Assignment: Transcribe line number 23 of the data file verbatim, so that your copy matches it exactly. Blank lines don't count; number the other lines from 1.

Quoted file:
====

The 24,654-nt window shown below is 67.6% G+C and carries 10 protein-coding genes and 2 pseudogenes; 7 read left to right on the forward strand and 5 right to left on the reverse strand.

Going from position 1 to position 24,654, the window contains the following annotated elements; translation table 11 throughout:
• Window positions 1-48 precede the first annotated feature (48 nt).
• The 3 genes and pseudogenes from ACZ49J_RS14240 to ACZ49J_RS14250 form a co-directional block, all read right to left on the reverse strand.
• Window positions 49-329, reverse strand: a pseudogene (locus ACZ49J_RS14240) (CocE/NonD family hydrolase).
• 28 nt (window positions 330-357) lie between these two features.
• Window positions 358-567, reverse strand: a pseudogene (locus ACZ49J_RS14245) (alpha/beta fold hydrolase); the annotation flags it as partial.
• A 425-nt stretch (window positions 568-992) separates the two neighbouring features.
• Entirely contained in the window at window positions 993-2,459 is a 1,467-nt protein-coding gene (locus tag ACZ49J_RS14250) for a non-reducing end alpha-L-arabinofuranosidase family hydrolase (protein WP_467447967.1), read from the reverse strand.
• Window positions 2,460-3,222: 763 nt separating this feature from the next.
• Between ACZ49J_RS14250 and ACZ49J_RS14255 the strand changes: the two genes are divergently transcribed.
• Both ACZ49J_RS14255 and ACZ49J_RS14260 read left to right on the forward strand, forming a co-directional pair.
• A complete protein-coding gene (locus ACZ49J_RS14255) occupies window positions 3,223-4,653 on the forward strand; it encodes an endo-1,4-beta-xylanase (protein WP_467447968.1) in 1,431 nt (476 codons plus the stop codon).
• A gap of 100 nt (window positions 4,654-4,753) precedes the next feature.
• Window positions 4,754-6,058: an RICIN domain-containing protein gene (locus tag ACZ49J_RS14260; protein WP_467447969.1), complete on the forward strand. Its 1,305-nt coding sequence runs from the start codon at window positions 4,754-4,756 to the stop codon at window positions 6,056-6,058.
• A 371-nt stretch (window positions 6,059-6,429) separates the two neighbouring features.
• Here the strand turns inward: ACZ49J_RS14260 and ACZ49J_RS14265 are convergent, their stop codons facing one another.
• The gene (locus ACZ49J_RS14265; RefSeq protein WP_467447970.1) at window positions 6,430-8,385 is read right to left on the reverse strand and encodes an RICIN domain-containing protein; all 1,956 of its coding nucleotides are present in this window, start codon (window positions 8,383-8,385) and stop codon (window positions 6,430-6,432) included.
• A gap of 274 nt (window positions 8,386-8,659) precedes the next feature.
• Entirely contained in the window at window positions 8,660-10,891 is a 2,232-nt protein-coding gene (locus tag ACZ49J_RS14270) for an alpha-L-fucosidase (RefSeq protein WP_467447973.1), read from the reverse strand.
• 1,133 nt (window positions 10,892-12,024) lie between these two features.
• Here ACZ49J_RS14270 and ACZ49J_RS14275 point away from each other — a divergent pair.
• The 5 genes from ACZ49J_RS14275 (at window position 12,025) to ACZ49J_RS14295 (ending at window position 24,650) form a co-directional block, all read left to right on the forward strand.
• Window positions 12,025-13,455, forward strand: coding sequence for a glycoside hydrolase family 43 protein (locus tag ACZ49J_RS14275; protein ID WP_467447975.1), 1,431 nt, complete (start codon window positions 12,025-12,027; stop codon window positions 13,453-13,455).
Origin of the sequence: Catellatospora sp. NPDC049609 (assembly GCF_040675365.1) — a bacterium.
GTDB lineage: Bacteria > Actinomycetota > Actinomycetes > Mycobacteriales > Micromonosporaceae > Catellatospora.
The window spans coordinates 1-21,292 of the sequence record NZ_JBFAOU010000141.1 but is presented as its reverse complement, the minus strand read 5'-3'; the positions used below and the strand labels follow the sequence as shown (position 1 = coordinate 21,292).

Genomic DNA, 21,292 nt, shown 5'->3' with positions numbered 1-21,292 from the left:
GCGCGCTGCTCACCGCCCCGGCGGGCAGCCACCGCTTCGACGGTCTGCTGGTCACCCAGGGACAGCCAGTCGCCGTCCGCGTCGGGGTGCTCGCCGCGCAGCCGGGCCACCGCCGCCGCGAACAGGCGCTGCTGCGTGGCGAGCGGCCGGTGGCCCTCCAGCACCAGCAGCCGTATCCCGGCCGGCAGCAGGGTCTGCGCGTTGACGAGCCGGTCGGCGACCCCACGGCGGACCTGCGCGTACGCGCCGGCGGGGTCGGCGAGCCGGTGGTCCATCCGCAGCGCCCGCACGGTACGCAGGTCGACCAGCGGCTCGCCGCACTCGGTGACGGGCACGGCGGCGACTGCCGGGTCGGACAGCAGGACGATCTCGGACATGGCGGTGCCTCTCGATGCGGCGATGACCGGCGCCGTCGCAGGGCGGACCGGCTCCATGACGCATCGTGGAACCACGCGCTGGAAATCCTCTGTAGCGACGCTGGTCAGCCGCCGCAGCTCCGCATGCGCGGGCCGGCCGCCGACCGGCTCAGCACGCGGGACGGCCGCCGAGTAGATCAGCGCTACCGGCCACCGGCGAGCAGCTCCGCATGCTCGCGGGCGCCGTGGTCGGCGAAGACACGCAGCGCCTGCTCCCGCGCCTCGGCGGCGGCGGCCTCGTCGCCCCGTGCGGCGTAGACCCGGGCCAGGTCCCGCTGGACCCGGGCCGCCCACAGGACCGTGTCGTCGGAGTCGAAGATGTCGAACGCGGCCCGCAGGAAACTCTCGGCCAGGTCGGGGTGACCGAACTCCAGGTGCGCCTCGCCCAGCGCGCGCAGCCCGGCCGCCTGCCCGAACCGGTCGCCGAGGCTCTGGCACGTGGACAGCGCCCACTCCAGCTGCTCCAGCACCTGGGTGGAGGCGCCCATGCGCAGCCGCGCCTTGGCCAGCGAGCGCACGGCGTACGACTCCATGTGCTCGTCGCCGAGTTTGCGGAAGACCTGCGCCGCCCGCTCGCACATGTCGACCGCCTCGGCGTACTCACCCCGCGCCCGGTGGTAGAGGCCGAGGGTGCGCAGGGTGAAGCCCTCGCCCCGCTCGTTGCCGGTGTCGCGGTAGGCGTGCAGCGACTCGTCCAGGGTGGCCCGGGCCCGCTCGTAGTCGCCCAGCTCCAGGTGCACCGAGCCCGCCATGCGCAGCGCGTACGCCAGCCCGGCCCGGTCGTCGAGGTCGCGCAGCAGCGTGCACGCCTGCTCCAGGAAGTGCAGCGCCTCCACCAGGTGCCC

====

• The 5 genes from ACZ49J_RS14275 (at window position 12,025) to ACZ49J_RS14295 (ending at window position 24,650) form a co-directional block, all read left to right on the forward strand.